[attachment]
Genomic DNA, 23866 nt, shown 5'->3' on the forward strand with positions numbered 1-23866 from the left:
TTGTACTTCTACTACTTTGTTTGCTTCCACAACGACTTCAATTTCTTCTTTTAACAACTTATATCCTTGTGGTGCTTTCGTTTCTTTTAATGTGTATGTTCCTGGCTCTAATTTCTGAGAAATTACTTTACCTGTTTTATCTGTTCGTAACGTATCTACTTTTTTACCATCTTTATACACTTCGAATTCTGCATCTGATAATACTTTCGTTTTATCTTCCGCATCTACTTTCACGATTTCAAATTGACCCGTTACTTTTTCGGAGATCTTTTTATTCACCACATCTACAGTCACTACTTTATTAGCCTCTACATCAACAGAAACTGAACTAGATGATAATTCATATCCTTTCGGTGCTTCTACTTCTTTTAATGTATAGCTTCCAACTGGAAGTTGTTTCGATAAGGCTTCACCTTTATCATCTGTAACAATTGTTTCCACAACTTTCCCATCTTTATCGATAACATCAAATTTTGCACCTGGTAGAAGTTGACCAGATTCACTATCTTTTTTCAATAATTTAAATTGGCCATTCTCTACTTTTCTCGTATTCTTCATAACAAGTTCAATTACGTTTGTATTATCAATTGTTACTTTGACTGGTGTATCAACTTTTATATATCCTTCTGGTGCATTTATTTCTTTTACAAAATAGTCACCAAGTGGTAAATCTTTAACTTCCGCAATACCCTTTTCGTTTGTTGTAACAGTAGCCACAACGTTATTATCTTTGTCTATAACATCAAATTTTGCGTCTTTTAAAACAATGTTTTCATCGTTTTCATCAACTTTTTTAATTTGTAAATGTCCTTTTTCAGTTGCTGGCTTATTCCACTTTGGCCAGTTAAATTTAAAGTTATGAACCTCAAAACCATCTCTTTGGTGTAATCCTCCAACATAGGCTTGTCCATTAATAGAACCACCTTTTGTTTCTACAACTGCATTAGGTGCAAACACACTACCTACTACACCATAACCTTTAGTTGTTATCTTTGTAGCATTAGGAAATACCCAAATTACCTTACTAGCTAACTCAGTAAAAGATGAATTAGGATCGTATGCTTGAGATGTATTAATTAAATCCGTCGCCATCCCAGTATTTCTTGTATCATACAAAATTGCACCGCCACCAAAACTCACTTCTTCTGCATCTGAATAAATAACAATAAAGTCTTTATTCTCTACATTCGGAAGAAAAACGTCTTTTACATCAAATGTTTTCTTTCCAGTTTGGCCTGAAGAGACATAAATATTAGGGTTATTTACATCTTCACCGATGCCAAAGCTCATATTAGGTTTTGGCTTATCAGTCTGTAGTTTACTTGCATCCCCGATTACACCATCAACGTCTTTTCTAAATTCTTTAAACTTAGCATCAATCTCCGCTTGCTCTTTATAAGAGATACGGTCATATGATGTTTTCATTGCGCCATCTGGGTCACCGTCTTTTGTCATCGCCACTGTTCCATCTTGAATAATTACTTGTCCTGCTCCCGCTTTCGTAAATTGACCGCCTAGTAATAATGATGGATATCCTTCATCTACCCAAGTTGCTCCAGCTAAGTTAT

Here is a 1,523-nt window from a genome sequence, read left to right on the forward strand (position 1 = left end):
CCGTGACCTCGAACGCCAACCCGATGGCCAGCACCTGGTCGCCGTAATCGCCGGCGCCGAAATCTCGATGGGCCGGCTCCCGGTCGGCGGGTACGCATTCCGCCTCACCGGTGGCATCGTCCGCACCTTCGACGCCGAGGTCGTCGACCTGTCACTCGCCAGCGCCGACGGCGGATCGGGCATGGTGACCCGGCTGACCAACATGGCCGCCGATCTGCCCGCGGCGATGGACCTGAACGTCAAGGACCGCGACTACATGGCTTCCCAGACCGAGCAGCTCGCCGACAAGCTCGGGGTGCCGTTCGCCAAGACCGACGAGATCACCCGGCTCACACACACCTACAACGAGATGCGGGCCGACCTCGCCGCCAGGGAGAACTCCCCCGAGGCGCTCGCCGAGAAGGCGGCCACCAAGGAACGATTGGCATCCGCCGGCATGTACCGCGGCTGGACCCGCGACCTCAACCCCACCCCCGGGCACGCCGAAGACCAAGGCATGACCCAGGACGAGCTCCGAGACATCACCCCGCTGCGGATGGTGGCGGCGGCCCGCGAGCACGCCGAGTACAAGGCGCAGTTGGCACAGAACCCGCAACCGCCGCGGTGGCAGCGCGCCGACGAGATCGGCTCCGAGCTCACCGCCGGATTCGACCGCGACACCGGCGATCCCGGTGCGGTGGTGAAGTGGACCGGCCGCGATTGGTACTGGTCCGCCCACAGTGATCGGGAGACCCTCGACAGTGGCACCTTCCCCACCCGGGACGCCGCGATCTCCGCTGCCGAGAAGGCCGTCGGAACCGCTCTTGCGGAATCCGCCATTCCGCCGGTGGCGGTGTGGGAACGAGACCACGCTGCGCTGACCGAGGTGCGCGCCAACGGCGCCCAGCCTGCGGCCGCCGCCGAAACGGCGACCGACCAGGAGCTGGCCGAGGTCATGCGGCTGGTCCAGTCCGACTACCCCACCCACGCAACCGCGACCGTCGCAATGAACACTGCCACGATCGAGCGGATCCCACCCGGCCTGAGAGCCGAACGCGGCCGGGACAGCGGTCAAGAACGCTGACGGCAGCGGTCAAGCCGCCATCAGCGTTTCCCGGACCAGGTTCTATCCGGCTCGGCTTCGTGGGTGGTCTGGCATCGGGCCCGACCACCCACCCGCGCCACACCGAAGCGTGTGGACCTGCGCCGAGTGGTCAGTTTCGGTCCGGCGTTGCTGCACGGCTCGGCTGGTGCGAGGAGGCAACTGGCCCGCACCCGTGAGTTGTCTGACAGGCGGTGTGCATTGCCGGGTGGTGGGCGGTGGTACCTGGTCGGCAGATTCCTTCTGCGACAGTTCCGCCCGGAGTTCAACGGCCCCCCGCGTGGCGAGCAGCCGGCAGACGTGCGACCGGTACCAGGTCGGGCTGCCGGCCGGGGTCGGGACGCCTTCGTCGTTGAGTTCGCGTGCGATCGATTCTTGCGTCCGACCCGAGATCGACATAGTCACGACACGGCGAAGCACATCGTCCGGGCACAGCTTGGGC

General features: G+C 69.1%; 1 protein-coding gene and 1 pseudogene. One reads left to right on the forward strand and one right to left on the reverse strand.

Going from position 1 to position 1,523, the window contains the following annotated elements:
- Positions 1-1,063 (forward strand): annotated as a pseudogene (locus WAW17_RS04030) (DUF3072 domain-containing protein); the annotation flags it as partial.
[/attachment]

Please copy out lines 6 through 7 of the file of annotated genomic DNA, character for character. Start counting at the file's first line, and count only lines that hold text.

Going from position 1 to position 1,523, the window contains the following annotated elements:
- Positions 1-1,063 (forward strand): annotated as a pseudogene (locus WAW17_RS04030) (DUF3072 domain-containing protein); the annotation flags it as partial.